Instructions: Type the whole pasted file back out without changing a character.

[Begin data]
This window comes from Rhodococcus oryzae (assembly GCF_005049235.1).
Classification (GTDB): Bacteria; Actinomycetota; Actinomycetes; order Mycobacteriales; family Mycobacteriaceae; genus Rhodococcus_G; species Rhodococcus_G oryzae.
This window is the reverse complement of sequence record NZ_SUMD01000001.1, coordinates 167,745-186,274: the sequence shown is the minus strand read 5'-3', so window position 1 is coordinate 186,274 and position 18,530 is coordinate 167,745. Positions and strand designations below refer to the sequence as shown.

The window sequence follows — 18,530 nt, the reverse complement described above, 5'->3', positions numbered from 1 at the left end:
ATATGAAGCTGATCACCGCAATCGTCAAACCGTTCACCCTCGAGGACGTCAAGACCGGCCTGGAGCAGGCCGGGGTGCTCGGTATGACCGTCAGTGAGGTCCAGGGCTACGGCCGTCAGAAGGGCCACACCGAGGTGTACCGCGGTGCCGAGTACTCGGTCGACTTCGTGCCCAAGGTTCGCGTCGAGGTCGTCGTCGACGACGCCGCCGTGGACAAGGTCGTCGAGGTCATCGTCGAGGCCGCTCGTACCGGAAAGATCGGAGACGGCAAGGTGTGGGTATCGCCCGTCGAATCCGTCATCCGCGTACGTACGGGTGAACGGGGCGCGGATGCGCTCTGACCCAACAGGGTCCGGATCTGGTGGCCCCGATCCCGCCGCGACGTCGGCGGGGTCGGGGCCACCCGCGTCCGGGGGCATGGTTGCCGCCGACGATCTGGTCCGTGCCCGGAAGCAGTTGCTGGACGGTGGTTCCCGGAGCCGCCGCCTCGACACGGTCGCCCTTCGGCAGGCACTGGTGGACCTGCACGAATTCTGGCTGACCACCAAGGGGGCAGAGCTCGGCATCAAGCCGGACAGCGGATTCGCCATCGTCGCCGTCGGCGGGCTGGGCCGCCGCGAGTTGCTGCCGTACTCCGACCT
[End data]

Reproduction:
This window comes from Rhodococcus oryzae (assembly GCF_005049235.1).
Classification (GTDB): Bacteria; Actinomycetota; Actinomycetes; order Mycobacteriales; family Mycobacteriaceae; genus Rhodococcus_G; species Rhodococcus_G oryzae.
This window is the reverse complement of sequence record NZ_SUMD01000001.1, coordinates 167,745-186,274: the sequence shown is the minus strand read 5'-3', so window position 1 is coordinate 186,274 and position 18,530 is coordinate 167,745. Positions and strand designations below refer to the sequence as shown.

The window sequence follows — 18,530 nt, the reverse complement described above, 5'->3', positions numbered from 1 at the left end:
ATATGAAGCTGATCACCGCAATCGTCAAACCGTTCACCCTCGAGGACGTCAAGACCGGCCTGGAGCAGGCCGGGGTGCTCGGTATGACCGTCAGTGAGGTCCAGGGCTACGGCCGTCAGAAGGGCCACACCGAGGTGTACCGCGGTGCCGAGTACTCGGTCGACTTCGTGCCCAAGGTTCGCGTCGAGGTCGTCGTCGACGACGCCGCCGTGGACAAGGTCGTCGAGGTCATCGTCGAGGCCGCTCGTACCGGAAAGATCGGAGACGGCAAGGTGTGGGTATCGCCCGTCGAATCCGTCATCCGCGTACGTACGGGTGAACGGGGCGCGGATGCGCTCTGACCCAACAGGGTCCGGATCTGGTGGCCCCGATCCCGCCGCGACGTCGGCGGGGTCGGGGCCACCCGCGTCCGGGGGCATGGTTGCCGCCGACGATCTGGTCCGTGCCCGGAAGCAGTTGCTGGACGGTGGTTCCCGGAGCCGCCGCCTCGACACGGTCGCCCTTCGGCAGGCACTGGTGGACCTGCACGAATTCTGGCTGACCACCAAGGGGGCAGAGCTCGGCATCAAGCCGGACAGCGGATTCGCCATCGTCGCCGTCGGCGGGCTGGGCCGCCGCGAGTTGCTGCCGTACTCCGACCT